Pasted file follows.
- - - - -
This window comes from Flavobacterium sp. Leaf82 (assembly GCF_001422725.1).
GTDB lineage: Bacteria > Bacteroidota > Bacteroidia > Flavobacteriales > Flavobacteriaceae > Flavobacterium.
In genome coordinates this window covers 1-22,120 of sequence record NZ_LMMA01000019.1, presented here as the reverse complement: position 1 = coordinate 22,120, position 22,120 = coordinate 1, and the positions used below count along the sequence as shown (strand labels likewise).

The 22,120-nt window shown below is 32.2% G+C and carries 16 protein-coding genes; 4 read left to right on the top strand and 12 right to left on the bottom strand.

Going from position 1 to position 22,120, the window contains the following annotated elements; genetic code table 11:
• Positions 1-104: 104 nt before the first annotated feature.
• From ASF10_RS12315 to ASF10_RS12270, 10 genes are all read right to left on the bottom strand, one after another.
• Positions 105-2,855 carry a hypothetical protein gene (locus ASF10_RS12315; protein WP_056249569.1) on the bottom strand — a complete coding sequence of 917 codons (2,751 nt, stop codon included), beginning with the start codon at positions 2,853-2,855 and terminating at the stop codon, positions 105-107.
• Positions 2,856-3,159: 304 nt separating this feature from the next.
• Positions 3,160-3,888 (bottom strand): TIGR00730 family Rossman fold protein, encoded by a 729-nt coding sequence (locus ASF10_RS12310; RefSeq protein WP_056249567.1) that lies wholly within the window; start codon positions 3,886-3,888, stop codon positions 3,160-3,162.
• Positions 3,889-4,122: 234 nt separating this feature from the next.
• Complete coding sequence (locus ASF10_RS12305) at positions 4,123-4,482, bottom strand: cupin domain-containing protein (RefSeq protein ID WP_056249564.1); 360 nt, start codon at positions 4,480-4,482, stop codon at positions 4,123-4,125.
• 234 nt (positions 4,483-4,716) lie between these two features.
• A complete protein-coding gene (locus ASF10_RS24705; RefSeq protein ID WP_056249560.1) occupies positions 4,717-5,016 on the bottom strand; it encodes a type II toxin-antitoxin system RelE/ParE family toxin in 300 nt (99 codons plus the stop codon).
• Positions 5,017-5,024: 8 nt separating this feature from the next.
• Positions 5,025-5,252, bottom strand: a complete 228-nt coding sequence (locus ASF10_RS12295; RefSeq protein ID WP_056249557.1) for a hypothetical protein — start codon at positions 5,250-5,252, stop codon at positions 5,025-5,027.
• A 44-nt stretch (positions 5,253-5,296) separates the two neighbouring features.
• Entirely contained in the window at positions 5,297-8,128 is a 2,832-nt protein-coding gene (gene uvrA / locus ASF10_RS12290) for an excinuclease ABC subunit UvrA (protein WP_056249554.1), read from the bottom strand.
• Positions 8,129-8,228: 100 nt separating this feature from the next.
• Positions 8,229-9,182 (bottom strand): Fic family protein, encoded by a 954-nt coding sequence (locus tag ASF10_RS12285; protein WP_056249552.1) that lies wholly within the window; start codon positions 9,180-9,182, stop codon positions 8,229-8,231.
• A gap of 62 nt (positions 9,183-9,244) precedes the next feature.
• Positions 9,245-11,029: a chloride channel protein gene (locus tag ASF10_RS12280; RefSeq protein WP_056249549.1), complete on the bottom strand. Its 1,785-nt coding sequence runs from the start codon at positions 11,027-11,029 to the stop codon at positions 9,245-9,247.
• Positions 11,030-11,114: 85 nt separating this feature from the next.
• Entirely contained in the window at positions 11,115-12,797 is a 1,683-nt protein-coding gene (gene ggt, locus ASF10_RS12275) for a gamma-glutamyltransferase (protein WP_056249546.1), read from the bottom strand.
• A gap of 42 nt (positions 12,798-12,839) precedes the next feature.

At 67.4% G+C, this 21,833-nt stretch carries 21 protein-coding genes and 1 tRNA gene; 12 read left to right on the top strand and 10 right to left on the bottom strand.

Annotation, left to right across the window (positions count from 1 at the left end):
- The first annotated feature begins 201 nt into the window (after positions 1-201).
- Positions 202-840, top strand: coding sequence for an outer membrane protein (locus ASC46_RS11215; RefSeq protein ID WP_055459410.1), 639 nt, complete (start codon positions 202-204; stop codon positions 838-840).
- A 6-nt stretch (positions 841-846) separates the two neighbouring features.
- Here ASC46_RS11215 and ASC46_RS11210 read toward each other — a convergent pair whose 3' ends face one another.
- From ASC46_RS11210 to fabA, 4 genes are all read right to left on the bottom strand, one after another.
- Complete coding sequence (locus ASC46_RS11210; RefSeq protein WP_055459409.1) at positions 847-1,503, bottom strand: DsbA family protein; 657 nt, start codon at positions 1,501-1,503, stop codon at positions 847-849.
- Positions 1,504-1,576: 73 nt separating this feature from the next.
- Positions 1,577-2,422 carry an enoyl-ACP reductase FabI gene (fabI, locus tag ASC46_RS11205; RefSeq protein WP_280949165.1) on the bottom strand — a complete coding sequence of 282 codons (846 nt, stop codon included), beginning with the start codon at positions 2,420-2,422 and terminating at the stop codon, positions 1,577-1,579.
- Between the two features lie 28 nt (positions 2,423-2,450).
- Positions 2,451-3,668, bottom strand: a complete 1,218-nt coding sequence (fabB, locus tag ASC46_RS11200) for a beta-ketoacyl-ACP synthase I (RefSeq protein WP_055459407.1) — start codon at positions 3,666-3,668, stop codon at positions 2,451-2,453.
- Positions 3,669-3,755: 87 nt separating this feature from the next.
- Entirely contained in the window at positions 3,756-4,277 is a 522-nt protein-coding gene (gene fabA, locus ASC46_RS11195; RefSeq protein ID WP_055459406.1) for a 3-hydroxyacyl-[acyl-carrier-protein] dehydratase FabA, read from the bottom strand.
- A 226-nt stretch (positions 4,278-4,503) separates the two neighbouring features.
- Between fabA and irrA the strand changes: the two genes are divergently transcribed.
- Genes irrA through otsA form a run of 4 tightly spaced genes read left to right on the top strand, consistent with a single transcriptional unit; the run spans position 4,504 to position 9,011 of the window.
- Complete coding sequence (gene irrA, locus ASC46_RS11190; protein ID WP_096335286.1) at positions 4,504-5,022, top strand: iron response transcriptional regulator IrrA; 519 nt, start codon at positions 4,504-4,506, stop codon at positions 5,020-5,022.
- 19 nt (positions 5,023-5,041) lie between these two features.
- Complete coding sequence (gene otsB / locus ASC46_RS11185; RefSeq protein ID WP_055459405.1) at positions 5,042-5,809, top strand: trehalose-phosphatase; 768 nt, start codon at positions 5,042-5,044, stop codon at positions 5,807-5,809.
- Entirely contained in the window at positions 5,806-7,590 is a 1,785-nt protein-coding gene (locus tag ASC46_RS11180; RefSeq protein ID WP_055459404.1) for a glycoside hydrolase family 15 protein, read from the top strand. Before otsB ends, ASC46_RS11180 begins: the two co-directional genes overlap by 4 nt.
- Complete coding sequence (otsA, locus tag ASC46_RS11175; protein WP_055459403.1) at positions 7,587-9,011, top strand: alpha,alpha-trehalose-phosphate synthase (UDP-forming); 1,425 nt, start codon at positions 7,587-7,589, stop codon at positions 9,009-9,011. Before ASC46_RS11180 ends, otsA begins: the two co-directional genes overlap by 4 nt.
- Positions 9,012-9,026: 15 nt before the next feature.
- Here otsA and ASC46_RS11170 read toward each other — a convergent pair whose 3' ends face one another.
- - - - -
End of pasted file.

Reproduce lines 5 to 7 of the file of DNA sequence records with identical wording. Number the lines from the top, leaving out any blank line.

Going from position 1 to position 22,120, the window contains the following annotated elements; genetic code table 11:
• Positions 1-104: 104 nt before the first annotated feature.
• From ASF10_RS12315 to ASF10_RS12270, 10 genes are all read right to left on the bottom strand, one after another.